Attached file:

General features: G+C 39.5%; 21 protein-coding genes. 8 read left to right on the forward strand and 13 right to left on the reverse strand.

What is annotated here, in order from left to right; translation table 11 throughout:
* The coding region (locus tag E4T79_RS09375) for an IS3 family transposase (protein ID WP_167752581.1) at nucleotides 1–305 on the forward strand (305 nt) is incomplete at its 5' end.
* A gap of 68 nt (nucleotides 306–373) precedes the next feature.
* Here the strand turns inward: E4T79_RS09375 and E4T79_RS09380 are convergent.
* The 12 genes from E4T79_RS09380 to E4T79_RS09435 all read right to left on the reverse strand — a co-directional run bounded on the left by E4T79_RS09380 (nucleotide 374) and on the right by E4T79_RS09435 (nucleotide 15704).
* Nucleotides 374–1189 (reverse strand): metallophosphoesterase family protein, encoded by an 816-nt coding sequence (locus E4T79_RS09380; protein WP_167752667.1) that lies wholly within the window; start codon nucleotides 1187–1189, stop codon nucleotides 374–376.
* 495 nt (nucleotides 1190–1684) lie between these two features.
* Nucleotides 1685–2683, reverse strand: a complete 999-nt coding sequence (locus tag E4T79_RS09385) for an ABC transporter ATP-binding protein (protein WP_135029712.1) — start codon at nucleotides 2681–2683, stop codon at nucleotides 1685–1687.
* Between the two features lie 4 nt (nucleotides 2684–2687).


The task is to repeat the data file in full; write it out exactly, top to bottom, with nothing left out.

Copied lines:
General features: G+C 39.5%; 21 protein-coding genes. 8 read left to right on the forward strand and 13 right to left on the reverse strand.

What is annotated here, in order from left to right; translation table 11 throughout:
* The coding region (locus tag E4T79_RS09375) for an IS3 family transposase (protein ID WP_167752581.1) at nucleotides 1–305 on the forward strand (305 nt) is incomplete at its 5' end.
* A gap of 68 nt (nucleotides 306–373) precedes the next feature.
* Here the strand turns inward: E4T79_RS09375 and E4T79_RS09380 are convergent.
* The 12 genes from E4T79_RS09380 to E4T79_RS09435 all read right to left on the reverse strand — a co-directional run bounded on the left by E4T79_RS09380 (nucleotide 374) and on the right by E4T79_RS09435 (nucleotide 15704).
* Nucleotides 374–1189 (reverse strand): metallophosphoesterase family protein, encoded by an 816-nt coding sequence (locus E4T79_RS09380; protein WP_167752667.1) that lies wholly within the window; start codon nucleotides 1187–1189, stop codon nucleotides 374–376.
* 495 nt (nucleotides 1190–1684) lie between these two features.
* Nucleotides 1685–2683, reverse strand: a complete 999-nt coding sequence (locus tag E4T79_RS09385) for an ABC transporter ATP-binding protein (protein WP_135029712.1) — start codon at nucleotides 2681–2683, stop codon at nucleotides 1685–1687.
* Between the two features lie 4 nt (nucleotides 2684–2687).